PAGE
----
This is the third in my annual posts about my ISA (tax-free) portfolio. I’ve written before about how there is an outside (~10%) chance of my ISA portfolio reaching $100m, if I live for another 40+ years. Yet, as of my last post a year ago, the total FvL ISA pot was worth ‘only’ £355k (~$500k, back then!). So how am I feeling about multiplying my ISA 200x?
My $100m assessment was based on a scenario analysis over the next 40+ years. Making various assumptions (no withdrawals, regulation changes, etc), if I maintain contributions at £20k x2 per year, and achieve an ‘Above Average Risk’ level of return (>9% per year average, quite a high level of volatility), then in about 10% of predicted outcomes my total pot would reach $100m.
There are a couple of simple mental tricks that help me get my head around this growth. First of all, contributing £20k x 2 per year is quite a lot of money; over 30 years this is £1.2m. To make it easier to think about the growth of this annually-topped-up portfolio, let’s simplistically assume it isn’t annual top ups, but instead is a lump sum of £600k ($750k) in year 14.
Secondly, remember the rule of 70. Assuming I average returns of 7% then my portfolio doubles in 70/7=10 years. At an average return of 10% it takes about 7 years to double. So if I start with $0.5m, and averaged 10% return, after 35 years I have doubled 5 times, and I’m at $16m. But if I add (see previous paragraph) $750k in year 14, this $750k then doubles three times; this adds a further $6m. The two together get me to $22m in 35 years. Now assume I last a further 14 years , which takes me to the average life expectancy for UK males of my age, and I double my combined $22m pot 2 more times. $88m. Not quite $100m, but not far off.
Before you say that 10% per year is unrealistic, I am citing everything here in nominal ‘money of the day’ figures. This is before allowing for inflation. Historic returns for a diversified portfolio can easily achieve 5% per year on top of inflation. This works out as 7-8% per year in nominal figures. 10% is high, I will accept, but not absurdly so. If you have significant fees then you can forget it, but if you hold low-cost passive trackers this is not that unusual.
In the meantime, there I was a year ago with £355k. At today’s exchange rate this is barely $450k. How have I fared since then?
The first thing to note is that the annual allowance has increased about 33% from ~£15k per person to £20k per person. I have maxed this out, thus topping up my ISA by £40k (between me and Mrs FvL). If nothing else had happened, this would have increased my portfolio to £395k.
In fact after the tumultuous last 12 months my ISA portfolio has returned over 15% in pound terms, even before my top up. This is a less than my overall portfolio return, as my ISA is a) unleveraged, b) UK centric c) fixed income orientated, not equity orientated c) underweight on some key holdings that have done well for me (e.g. Amazon). But 15% is still well above 9-10% cited in my discussion above. The net result is that my ISA portfolio(s) now amount to £455k. A round £100k increase on the previous year. Delicious.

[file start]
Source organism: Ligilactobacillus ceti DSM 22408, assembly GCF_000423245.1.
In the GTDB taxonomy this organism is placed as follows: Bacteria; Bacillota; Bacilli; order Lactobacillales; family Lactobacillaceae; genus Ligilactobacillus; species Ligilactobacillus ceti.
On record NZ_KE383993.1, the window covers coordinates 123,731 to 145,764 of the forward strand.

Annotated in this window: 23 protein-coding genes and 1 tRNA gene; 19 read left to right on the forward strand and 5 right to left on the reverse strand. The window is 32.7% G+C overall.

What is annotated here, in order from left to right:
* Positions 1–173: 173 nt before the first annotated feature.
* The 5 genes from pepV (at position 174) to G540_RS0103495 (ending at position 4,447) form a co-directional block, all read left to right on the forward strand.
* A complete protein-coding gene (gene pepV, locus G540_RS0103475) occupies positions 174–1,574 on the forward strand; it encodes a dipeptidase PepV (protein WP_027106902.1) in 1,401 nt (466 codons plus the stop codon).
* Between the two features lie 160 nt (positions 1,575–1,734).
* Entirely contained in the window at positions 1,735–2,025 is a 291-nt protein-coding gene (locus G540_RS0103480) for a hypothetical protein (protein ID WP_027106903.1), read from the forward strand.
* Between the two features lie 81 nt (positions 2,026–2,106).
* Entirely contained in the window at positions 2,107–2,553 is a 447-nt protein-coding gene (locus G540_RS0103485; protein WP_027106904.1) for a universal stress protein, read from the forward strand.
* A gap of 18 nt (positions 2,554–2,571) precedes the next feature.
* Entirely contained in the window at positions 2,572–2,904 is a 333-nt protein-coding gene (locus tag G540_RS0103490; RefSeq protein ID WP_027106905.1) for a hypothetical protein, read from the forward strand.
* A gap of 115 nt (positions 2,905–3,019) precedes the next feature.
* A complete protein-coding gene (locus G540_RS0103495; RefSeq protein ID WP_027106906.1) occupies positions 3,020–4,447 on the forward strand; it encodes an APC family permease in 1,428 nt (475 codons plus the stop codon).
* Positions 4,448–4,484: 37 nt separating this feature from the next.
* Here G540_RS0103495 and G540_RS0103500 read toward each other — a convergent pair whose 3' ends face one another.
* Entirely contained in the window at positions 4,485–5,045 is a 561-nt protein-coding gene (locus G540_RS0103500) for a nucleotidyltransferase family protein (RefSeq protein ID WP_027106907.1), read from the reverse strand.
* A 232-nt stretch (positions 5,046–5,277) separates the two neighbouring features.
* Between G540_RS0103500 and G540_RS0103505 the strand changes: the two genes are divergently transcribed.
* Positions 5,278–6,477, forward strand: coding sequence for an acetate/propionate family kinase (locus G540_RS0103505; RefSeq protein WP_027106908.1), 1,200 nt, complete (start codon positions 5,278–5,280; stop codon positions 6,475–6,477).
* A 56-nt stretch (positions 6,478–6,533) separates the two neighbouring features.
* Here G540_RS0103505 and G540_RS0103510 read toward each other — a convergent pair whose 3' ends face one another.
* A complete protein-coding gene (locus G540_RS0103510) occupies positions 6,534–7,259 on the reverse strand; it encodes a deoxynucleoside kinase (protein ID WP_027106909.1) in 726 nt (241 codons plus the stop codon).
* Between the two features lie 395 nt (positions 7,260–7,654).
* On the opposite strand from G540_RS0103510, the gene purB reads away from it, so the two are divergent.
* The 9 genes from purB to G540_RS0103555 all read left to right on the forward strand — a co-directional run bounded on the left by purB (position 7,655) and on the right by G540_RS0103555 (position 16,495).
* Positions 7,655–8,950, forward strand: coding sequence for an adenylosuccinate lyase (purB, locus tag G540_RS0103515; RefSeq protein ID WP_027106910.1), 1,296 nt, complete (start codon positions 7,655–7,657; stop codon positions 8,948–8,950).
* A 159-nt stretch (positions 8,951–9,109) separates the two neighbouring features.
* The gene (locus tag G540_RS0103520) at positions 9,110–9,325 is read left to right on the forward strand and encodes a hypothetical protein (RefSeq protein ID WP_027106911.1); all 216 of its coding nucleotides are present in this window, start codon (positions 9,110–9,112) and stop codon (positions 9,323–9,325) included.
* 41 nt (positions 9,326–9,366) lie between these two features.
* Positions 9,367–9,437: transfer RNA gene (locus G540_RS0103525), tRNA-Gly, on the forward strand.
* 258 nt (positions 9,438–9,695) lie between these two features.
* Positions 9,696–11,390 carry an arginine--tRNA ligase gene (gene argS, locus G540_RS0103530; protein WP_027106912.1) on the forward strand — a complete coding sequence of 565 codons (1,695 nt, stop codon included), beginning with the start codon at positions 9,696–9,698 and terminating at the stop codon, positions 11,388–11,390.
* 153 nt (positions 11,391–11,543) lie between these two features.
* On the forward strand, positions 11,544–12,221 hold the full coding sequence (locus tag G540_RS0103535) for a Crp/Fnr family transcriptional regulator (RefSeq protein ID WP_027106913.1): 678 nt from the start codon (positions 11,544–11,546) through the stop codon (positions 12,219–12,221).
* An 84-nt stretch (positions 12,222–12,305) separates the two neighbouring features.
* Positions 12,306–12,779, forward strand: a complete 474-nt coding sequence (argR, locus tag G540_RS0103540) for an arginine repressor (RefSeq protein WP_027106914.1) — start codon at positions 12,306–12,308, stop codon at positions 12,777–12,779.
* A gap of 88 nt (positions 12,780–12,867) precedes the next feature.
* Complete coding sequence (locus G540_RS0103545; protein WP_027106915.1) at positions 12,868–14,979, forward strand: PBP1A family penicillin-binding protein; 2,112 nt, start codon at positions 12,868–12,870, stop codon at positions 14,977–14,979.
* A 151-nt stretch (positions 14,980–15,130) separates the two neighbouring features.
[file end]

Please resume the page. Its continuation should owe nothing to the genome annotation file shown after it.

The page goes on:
Starting today with £455k, and using the same Flexible Retirement Planner that I used last year with the same assumptions, the ‘middle scenario’ sees my pot reaching £35m before I expire. This is about 15% better than last year. Of course with the weaker post-Brexit pound the $USD hasn’t really risen (last year $43m, this year $44m). But there is a 10% chance my portfolio will exceed £100m ($125m even in these benighted times). My fingers remain crossed!
The point of this post is not necessarily to suggest we can all become ISA $100millionaires. That depends on starting with >£400k, having 40+ years left, being able to contribute £40k per year indefinitely, withdrawing nothing, and achieving decent equity returns on average; this is going to be a rare cocktail.
What I’m really getting at is that if I have a plausible shot of reaching $100m in my lifetime, a lot of people will have a realistic chance of becoming ISA $millionaires, if they put their mind to it.
Becoming an ISA $millionaire, or even a £millionaire, is more achievable than you might think. For instance, it is achievable under the following assumptions:
- You are 44 or younger today.
- You live until you are at least 70.
- You (and your better half) have an ISA pot of £50k as of today. For every ten years younger you are than me, you can halve this starting point – so a 24 year old would need to start with about £12k in their pot.
- You invest £10k per year into your ISA(s) every year. Again, for every ten years earlier you start, you can halve this; the 24 year old with £12k in the pot needs only to top up by £2500 per year.
- You never withdraw anything from your ISA(s).
- Your ISA(s) achieve average returns of 7%, before inflation. This is very much in line with historical UK averages, provided you keep fees low
What about a 24 year old today, with nothing in the pot yet, and a tight monthly budget? Well, if they start saving £100 per month into their stocks/shares ISA today, persuade their other half to do the same, stick with the other half (what are the chances?!) until they die aged 90, then the graph below shows that happens. They’ll retire with ISAs of £790k – almost exactly $1m. And if they can avoid touching the pot during retirement, they’ll more than triple their ISA to £2.7m before their heirs fight over it.